Tuesday, July 26, 2016

Stitching the Nation Back Together with Common Goals

Benjamin Franklin on a 5 cent stamp
241 years ago today, the Second Continental Congress established the postal system and elected Benjamin Franklin to run it (he had previous experience as Postmaster General for the British). This is one of the most significant moments of US history, and our postal system is actually older than the United States itself. With all the blather about the conventions (along with the amazingly unsettling spin some outlets are putting on truly minor details) and all the nasty rhetoric being spewed on social media, it is important to step back, take a breath and reflect on history.

We have common goals.

All of us, regardless of party preference, regardless of who we like personally or think is the better (or worse) role model, share goals for our nation. If American voters were more capable of focusing on finding those commonalities, not only would this process be more palatable, but it would actually improve our nation on many levels.

If you want to talk about "making America great again," then you need to think about what that means and why you think it is not great right now. The root of it, most likely, is dogma. In every single instance, dogma is bad. Dogma stifles critical thinking. Dogma pits brothers and sisters against one another. Dogma commands tribute to righteousness rather than understanding our differences, our circumstances, the simple fact that even a perfect cube looks different when viewed from varied angles.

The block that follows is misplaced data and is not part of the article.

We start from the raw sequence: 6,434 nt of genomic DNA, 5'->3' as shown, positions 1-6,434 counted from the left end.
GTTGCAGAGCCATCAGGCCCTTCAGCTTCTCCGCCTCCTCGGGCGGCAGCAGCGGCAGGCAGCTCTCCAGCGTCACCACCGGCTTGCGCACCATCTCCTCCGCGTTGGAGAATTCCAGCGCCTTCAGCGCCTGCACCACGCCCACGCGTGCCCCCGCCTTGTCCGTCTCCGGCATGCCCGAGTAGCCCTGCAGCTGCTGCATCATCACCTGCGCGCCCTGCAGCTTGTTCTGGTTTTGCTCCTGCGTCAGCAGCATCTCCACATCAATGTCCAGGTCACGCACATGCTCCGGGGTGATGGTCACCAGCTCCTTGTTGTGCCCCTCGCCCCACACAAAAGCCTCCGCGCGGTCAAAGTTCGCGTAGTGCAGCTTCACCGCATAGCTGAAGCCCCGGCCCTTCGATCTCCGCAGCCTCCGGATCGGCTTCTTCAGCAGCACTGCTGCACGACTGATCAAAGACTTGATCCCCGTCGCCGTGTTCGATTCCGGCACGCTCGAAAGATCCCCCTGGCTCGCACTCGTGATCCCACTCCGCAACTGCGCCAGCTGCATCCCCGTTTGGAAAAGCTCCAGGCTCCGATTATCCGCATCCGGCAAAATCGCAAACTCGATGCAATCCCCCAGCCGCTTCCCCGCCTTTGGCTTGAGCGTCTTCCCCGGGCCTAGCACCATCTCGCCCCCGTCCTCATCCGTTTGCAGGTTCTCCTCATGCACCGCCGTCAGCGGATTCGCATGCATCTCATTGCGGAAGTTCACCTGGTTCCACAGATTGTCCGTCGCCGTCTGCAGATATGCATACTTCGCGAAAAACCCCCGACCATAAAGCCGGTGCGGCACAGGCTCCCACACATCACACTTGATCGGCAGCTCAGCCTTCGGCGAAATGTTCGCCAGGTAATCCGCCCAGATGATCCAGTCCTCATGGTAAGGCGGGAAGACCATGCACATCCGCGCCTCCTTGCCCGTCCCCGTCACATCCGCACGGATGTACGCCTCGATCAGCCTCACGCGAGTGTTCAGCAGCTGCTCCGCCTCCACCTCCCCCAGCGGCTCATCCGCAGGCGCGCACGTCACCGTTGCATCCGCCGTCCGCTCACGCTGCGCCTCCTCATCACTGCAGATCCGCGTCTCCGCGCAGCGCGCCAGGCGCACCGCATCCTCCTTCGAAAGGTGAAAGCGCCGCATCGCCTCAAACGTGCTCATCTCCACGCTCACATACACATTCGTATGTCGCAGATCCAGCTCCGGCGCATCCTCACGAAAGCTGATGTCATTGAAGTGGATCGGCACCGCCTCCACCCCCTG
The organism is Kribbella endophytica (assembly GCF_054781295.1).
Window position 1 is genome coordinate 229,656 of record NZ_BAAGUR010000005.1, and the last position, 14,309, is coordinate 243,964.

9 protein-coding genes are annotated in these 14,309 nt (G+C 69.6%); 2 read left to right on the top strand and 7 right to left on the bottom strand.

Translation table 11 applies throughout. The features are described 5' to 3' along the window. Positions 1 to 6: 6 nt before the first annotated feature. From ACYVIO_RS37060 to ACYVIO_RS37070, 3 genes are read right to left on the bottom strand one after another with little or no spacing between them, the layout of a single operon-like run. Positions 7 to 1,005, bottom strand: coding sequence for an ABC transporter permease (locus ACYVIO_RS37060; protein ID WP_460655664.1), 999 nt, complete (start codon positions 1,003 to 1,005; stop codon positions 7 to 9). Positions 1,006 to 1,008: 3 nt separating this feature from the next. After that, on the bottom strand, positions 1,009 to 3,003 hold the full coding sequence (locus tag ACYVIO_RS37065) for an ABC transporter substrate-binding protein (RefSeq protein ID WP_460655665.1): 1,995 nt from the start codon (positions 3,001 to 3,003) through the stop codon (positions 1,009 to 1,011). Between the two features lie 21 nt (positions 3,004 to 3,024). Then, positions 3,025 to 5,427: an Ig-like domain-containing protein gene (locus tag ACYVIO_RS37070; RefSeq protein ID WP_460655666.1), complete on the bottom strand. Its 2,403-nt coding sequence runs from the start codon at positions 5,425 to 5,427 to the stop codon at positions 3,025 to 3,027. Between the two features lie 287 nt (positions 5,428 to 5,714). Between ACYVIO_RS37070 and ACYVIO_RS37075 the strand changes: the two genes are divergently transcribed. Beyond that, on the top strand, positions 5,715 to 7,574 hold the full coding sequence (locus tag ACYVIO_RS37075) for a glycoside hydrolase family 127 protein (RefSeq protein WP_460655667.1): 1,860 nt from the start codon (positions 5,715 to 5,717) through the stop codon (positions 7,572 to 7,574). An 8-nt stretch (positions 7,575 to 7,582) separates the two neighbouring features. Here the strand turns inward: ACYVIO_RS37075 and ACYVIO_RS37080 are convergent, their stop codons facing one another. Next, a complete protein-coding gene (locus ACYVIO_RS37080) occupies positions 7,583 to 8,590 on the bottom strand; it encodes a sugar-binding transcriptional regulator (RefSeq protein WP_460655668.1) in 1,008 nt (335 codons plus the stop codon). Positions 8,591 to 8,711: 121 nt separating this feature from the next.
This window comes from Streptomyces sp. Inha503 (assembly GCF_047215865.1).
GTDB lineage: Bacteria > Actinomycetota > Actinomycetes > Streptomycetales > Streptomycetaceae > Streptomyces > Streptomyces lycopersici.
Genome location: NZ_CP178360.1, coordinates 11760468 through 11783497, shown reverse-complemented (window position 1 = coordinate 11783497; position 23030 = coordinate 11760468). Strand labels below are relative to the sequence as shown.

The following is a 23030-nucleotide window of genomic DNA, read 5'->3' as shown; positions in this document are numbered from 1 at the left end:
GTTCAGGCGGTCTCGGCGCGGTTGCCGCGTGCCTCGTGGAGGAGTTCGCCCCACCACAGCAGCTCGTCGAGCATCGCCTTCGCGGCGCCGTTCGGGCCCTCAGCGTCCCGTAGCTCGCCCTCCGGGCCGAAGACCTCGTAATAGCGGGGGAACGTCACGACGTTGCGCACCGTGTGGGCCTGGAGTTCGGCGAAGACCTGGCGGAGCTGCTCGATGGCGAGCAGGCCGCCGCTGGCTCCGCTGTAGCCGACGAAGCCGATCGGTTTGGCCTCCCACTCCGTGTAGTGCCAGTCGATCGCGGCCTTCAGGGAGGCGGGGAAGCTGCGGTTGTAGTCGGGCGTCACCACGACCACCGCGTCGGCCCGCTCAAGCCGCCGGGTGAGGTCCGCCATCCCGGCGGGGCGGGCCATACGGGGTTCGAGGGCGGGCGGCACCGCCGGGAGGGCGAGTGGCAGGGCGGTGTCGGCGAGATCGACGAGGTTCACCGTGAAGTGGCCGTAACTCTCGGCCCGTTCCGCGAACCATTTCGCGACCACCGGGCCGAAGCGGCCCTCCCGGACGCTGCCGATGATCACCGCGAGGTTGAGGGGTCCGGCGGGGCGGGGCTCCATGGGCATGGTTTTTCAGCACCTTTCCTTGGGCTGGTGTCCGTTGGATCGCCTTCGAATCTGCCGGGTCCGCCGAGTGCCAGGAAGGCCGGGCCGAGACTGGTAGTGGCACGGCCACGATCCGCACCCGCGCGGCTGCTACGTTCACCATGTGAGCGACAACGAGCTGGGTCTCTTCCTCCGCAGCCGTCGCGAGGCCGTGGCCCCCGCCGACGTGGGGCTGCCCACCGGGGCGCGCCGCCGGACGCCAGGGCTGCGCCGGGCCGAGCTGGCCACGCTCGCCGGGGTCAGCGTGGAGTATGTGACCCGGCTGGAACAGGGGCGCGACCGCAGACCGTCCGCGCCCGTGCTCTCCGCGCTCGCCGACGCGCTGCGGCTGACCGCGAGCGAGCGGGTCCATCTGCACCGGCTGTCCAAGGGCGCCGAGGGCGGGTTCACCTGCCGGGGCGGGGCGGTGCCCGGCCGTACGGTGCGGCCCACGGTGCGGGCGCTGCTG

Only by combining perspectives can we achieve a workable whole view. That was something our Forefathers struggled to achieve. That is what the nation's first postal roads reflected. By facilitating communication, by making it possible for messages to be transmitted and received across great distances, our nation set the precedence for a broader view. Today we have the Internet, and while it increases speed and efficiency of transmission, too often the message is lost because dogma gets in the way of reception. Dogma encourages knee jerk reactions rather than thoughtful vetting. It is dogma that provides the false moral superiority that allows for rabid name calling and epithets. Dogma closes minds, destroys original thought and prevents productive, active, real discourse.

We may not have a new Benjamin Franklin waiting in the wings, but we do have the best postal roads in the world, waiting to stitch this great nation back together.